Just one reason I know, we have to control GW to stop those acid rains its true rain reduce temperature but acid rains has multiple negative impacts....
Your Thoughts Please!
I have multiple line outlining annual glacier extent (over 20 lines per glacier). I would like to calculate the average linear retreat of the glaciers. Is there a tool to calculate such distance on arcGIS?Or is there a python script I could use?
Several environmental experts have warned about the global warming and its effects on different ecosystems. It may also cause large scale melting of continental and alpine glaciers. If this occurs, which changes can happen in the world and on what scale? Would these changes threaten global life?
The West Antarctic Peninsula is one of the fastest warming areas on Earth, with only some areas of the Arctic Circle experiencing faster rising temperatures. However, since Antarctica is a big place, climate change is not having a uniform impact, with some areas experiencing increases in sea ice extent. Yet in others, sea ice is decreasing, with measurable impacts on wildlife. Scientist believes that understanding climate change impacts on Antarctica is a matter of critical importance for the world and for the continent itself.
The effects of global warming in Antarctica may include rising temperatures and increasing snow melt and ice loss. The rising temperature may be causing more icebergs to form by weakening the glaciers, causing more cracks and making ice more likely to break off. As soon as theice falls into the ocean, the ocean rises a little. If all of the Antarctic ice melted,sea levels around the world would rise about 61 meters (200 feet).
Dear researchers, please provide your prestigious opinion on this important matter. Thank you
It's reported about the extreme air temperatures. But I can't find the same information for the temperature of soil or bare earth - desert.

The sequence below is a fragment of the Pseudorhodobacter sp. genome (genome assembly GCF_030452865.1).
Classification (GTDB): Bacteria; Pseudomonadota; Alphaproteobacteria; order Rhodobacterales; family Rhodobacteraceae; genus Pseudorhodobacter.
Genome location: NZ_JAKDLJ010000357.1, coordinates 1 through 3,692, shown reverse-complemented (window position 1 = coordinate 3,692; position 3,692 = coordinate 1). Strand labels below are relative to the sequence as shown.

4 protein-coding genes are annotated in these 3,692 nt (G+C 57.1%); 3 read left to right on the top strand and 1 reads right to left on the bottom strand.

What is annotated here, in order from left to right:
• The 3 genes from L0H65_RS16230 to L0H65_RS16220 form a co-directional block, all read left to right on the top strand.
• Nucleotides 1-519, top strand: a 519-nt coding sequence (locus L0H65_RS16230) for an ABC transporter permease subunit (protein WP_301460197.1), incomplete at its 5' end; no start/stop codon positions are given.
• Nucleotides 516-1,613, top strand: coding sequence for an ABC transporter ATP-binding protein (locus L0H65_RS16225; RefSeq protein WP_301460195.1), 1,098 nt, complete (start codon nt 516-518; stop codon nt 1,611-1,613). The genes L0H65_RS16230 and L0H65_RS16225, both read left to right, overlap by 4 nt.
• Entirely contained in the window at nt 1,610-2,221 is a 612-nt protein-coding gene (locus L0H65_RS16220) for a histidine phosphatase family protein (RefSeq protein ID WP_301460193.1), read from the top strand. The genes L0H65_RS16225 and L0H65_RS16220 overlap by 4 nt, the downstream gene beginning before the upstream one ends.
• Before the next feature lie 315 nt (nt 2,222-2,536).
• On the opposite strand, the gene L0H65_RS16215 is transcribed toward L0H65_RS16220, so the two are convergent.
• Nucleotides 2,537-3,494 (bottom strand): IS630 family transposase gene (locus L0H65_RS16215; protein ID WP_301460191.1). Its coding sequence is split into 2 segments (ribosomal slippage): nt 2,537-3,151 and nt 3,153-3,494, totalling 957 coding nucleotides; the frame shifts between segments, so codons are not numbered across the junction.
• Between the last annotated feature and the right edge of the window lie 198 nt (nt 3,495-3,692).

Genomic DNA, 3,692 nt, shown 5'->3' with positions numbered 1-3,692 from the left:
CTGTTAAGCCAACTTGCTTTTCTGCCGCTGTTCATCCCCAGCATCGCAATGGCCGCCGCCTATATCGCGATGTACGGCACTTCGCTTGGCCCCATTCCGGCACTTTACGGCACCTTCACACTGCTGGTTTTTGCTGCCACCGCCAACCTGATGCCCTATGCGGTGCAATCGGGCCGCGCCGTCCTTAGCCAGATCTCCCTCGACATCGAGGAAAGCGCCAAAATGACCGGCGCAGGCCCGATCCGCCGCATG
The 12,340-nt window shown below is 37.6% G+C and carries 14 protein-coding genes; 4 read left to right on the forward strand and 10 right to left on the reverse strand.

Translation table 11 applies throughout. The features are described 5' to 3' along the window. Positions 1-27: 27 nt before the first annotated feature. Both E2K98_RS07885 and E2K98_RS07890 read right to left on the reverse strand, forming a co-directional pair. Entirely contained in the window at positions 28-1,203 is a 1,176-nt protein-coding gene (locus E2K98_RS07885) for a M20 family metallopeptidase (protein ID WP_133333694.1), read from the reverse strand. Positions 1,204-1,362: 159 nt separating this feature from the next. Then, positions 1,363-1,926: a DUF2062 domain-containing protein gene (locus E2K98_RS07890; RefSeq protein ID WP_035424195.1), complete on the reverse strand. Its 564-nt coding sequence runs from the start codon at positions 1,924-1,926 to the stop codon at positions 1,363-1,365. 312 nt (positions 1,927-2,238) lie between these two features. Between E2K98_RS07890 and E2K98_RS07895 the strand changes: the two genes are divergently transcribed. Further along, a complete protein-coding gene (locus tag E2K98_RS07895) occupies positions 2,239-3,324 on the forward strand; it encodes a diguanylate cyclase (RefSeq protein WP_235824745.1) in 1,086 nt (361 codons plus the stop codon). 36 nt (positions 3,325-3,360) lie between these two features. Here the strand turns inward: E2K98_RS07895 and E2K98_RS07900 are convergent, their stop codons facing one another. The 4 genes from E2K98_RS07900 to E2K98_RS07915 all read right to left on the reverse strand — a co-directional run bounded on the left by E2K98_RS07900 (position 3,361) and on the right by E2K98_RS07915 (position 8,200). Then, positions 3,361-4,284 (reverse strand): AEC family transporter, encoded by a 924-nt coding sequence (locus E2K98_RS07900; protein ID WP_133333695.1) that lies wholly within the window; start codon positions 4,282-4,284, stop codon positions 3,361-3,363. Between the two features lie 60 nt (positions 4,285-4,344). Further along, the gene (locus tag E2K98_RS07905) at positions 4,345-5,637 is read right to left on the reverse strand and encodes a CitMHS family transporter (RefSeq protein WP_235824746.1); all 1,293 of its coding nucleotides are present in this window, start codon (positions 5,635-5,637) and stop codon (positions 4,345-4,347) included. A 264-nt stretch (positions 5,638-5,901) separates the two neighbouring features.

I'm pretty new to remote sensing and want to use time series of Landsat to follow changes in glacier lakes. I know that atmospherically corrected images from Landsat exist in USGS but what I can't figure is if it would make any difference to do the corrections myself after downloading L1 images or to simply download and use L2 images. And do I need to do surface reflectance on thermal band as well?
In large sedimentary basins surrounded by mountainous glaciers, mountainous runoff feeding the basin increases as a consequence of enhanced glacier melting. In this context, it woud be useful to assessing this effect if groundwater regime is monitored in regions that are affected, in particular, the alluvial fans.
This qestion intends to stimulate a discussion on this by collecting examples and datasets from different regions to achieve a common understading of the issue.
Unlike Microwave data, optical data is not sensitive to snow depth and internal snow pack properties. But Is there any other way with which it is possible to estimate snow volume using optical remote sensing data. I could not find any relevant publications on this topic. Kindly share links of articles, or any ideas in this connection. I appreciate the time and effort taken for answering this query.
Dear RG researchers
Which methods are used to study non-polar glaciers on basin-scale and regional-scale?
Thanks for valuable comments.
A lot of people suggested to use Water and change the CN value afterwards but I already have Water and Barren land as other classes.
From physics perspective the ice or snow are good in reflecting the solar radiation and the land is a good absorber of solar radiation. Let consider scientist who climb the top on mountain covered with glacier for ice core drilling, hope they may expose the land covered by ice to solar radiation and this may accelerate the melting of ice over the mountain. I would like to know is this could explain the melting of glacier for example over mountain Kilimanjaro. Or what are the impact of ice core drilling over tropical mountains?
I have been looking for information on water column DO, pH, SST , Chl-a, POC for areas in the peninsula near the glaciers vs the Southern Shetland Inland with no luck. Any information available to look for the main differences? Mostly influence of freshwater inputs to the fjords at the peninsula.
I am currently doing literature review on snow depth retrieval methods using passive remote sensing. While the algorithm in Chang (1987) says it uses brightness temperature difference at 18 and 37 GHz frequencies (Horizontal)(https://nsidc.org/sites/nsidc.org/files/technical-references/amsr-atbd-supp12-snow.pdf) in few other papers it is mentioned as vertical polarisation(
I would be grateful for all the responses and time taken to answer this query.